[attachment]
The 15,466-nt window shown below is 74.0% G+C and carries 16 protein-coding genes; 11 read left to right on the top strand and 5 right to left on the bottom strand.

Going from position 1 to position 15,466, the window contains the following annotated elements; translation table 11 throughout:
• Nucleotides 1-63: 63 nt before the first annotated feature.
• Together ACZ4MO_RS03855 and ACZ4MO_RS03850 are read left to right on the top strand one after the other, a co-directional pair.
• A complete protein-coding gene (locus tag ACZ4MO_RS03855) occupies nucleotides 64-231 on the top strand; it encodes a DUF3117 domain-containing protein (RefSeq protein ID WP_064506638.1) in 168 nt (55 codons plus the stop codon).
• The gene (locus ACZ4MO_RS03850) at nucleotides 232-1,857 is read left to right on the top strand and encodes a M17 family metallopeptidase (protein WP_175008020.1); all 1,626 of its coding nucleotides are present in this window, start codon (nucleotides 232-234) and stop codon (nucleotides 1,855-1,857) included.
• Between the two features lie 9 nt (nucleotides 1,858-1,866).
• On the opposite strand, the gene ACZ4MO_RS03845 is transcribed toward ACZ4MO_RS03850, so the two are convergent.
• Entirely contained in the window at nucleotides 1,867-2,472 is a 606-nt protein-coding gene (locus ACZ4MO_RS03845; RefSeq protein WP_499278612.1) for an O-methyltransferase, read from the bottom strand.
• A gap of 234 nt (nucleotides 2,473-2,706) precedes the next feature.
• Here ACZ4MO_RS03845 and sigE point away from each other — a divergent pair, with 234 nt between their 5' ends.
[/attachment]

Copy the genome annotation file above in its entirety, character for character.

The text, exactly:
The 15,466-nt window shown below is 74.0% G+C and carries 16 protein-coding genes; 11 read left to right on the top strand and 5 right to left on the bottom strand.

Going from position 1 to position 15,466, the window contains the following annotated elements; translation table 11 throughout:
• Nucleotides 1-63: 63 nt before the first annotated feature.
• Together ACZ4MO_RS03855 and ACZ4MO_RS03850 are read left to right on the top strand one after the other, a co-directional pair.
• A complete protein-coding gene (locus tag ACZ4MO_RS03855) occupies nucleotides 64-231 on the top strand; it encodes a DUF3117 domain-containing protein (RefSeq protein ID WP_064506638.1) in 168 nt (55 codons plus the stop codon).
• The gene (locus ACZ4MO_RS03850) at nucleotides 232-1,857 is read left to right on the top strand and encodes a M17 family metallopeptidase (protein WP_175008020.1); all 1,626 of its coding nucleotides are present in this window, start codon (nucleotides 232-234) and stop codon (nucleotides 1,855-1,857) included.
• Between the two features lie 9 nt (nucleotides 1,858-1,866).
• On the opposite strand, the gene ACZ4MO_RS03845 is transcribed toward ACZ4MO_RS03850, so the two are convergent.
• Entirely contained in the window at nucleotides 1,867-2,472 is a 606-nt protein-coding gene (locus ACZ4MO_RS03845; RefSeq protein WP_499278612.1) for an O-methyltransferase, read from the bottom strand.
• A gap of 234 nt (nucleotides 2,473-2,706) precedes the next feature.
• Here ACZ4MO_RS03845 and sigE point away from each other — a divergent pair, with 234 nt between their 5' ends.